Judith Sargent Murray (1751 to 1820) was the most prominent woman essayist of her time. She was also a poet, a playwright, and a novelist. Her play The Medium or The Tea-Party was the first play written by an American to be performed at Boston’s Federal Street Theater. Alhough her brother was well-educated she was like most women of her time mostly self-taught. She was an avid reader, and a “scribbler” of poetry from childhood. She was one of the early Unitarian Universalists and played a major role in the church, writing its first catechism. After her first husband died, she married John Murray, head of the Unitarians in Boston.
Under a pseudonym she wrote columns for local newspapers. As “The Gleaner” she wrote from a male perspective on numerous topics, such as citizenship and patriotism. The Gleaner essays were published in book form in 1798 and earned her a place as leading author of the period. John Adams and George Washington numbered among her readers.
Her particular focus throughout her career was on female education and abilities. Her essay On the Equality of the Sexes was written in 1779 ten years before Mary Wollstonecraft’s Vindication of the Rights of Women, although not published in Boston until 1790. However, that was still two years before Wollstonecraft. The following except is from this essay:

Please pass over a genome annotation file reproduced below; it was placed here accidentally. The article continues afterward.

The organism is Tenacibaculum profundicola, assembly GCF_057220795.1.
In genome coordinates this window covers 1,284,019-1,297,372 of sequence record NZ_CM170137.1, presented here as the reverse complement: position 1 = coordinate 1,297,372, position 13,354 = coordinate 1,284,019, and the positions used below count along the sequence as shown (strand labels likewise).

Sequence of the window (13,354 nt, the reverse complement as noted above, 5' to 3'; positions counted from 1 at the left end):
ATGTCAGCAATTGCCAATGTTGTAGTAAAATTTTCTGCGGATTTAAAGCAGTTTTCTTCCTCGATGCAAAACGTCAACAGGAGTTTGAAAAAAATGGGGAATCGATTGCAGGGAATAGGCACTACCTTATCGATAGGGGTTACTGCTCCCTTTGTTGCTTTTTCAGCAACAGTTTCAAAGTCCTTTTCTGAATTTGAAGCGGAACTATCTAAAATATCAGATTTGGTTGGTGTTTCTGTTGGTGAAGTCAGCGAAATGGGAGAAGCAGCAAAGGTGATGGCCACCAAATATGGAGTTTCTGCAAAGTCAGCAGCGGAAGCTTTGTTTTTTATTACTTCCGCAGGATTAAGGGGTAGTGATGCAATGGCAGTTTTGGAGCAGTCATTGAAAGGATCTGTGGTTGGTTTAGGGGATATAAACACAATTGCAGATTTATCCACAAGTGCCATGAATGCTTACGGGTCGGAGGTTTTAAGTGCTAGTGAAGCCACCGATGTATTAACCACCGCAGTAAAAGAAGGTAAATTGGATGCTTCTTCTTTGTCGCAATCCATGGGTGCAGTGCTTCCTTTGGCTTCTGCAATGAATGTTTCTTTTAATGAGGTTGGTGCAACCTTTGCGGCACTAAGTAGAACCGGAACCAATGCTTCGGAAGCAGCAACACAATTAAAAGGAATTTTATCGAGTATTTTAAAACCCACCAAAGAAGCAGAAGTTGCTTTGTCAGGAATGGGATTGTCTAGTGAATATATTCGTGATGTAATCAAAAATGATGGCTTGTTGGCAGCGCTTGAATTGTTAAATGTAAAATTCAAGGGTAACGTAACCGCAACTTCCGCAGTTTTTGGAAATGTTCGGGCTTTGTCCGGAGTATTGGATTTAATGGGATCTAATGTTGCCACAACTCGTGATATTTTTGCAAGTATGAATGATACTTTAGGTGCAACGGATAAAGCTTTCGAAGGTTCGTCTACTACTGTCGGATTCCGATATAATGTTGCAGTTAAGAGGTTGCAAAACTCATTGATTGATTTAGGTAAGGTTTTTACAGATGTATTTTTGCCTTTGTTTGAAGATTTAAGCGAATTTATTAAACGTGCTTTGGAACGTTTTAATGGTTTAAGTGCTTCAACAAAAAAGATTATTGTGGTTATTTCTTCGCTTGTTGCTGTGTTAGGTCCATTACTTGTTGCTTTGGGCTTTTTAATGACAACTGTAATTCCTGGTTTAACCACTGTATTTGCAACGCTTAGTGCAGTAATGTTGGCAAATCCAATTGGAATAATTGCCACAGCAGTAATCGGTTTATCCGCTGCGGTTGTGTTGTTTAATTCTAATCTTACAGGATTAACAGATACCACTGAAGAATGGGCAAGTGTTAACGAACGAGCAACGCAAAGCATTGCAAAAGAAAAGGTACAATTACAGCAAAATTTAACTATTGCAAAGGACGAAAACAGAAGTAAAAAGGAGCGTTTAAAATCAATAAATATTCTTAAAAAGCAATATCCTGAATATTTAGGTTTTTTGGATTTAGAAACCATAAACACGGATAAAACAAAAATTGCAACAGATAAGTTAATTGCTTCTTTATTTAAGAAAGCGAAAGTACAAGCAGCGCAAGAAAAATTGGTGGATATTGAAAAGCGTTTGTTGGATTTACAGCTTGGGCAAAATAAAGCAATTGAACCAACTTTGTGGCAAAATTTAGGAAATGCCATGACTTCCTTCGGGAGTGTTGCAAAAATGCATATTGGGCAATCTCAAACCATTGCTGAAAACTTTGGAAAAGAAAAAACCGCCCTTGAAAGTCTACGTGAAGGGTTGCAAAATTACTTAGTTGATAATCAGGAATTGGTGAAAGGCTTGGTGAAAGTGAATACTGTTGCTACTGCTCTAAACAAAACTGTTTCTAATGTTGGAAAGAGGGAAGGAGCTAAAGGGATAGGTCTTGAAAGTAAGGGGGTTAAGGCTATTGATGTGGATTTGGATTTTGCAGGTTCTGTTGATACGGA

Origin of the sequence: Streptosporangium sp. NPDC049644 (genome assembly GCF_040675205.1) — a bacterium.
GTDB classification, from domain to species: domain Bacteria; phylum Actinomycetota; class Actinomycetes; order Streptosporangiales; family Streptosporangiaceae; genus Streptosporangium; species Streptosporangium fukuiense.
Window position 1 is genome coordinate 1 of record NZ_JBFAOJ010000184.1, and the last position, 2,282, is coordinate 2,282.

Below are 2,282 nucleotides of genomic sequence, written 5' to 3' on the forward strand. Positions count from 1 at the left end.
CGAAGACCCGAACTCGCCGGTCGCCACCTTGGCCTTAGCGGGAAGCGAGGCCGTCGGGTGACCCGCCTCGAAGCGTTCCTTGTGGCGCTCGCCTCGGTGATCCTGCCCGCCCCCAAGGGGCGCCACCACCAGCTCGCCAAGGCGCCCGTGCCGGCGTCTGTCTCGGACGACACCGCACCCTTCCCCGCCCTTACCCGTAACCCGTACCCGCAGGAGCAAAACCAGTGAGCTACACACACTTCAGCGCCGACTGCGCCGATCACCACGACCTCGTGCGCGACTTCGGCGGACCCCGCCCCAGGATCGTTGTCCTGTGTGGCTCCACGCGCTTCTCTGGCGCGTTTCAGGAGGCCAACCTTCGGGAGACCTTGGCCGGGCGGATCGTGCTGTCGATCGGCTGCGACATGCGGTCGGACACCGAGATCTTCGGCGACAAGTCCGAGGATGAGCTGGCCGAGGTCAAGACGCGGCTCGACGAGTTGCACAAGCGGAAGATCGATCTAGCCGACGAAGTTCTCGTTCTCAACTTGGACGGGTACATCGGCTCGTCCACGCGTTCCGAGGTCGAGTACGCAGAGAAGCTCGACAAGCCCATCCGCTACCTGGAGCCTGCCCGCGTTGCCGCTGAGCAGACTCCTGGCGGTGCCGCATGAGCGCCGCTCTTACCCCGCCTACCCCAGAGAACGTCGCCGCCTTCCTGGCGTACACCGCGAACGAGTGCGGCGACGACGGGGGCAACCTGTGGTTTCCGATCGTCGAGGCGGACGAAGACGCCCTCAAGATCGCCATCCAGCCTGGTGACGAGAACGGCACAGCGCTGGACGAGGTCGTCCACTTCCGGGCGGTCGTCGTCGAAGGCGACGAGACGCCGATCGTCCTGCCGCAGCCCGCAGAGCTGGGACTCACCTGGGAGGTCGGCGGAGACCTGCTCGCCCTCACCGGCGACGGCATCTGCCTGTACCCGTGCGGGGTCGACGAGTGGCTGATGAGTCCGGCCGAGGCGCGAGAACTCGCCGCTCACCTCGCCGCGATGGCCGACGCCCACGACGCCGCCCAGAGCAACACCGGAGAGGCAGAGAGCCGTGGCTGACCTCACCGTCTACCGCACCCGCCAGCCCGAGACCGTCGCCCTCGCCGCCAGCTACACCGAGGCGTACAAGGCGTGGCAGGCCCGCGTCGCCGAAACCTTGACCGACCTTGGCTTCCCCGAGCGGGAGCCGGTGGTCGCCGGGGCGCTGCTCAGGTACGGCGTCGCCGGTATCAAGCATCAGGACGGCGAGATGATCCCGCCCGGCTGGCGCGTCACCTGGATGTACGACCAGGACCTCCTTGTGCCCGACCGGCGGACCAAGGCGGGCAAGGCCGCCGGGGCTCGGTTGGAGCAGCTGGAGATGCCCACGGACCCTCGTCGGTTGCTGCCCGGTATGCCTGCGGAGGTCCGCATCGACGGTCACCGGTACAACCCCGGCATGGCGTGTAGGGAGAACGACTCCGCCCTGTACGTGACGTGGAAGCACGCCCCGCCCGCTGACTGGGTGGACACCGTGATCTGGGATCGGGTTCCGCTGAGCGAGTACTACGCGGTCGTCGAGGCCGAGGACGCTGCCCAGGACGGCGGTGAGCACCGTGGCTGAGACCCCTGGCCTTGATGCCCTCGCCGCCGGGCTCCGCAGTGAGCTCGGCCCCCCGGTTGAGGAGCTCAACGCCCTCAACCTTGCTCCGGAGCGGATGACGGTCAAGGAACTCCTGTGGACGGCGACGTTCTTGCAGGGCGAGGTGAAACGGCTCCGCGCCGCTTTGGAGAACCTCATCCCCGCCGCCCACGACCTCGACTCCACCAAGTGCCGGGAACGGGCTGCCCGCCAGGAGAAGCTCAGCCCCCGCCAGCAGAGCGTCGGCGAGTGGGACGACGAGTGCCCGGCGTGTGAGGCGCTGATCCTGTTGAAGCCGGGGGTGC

Yes, ye lordly, ye haughty sex, our souls are by nature equal to yours, the same breath God animates, enlivens, and invigorates us; and that we are not fallen lower than yourselves, let those witness who have greatly towered above the various discouragements by which they have been so heavily oppressed; and though I am unacquainted with the list of celebrated characters on either side, yet from the observations I have made in the contracted circle in which I have moved, I dare confidently believe, that from the commencement of time to the present day, there hath been as many females, as males, who, by the mere force of natural powers, have merited the crown of applause; who, thus unassisted, have seized the wreath of fame. I know there are those who assert, that as the animal powers of the one sex are superior, of course their mental facilities also must be stronger; thus attributing strength of mind to the transient organization of this earth born tenement. But if this reasoning is just, man must be intent to yield the palm to many of the brute creation, since by not a few of his brethren of the field, he is far surpassed in bodily strength. Moreover, was this argument admitted, it would prove too much, for ocular demonstration evinceth, that there are many robust masculine ladies, and often effeminate gentlemen…Besides were we to grant that animal strength proved anything, taking into consideration the accustomed impartiality of nature, we should be induced to imagine that she had invested the female mind with superior strength as an equivalent for the bodily powers of man.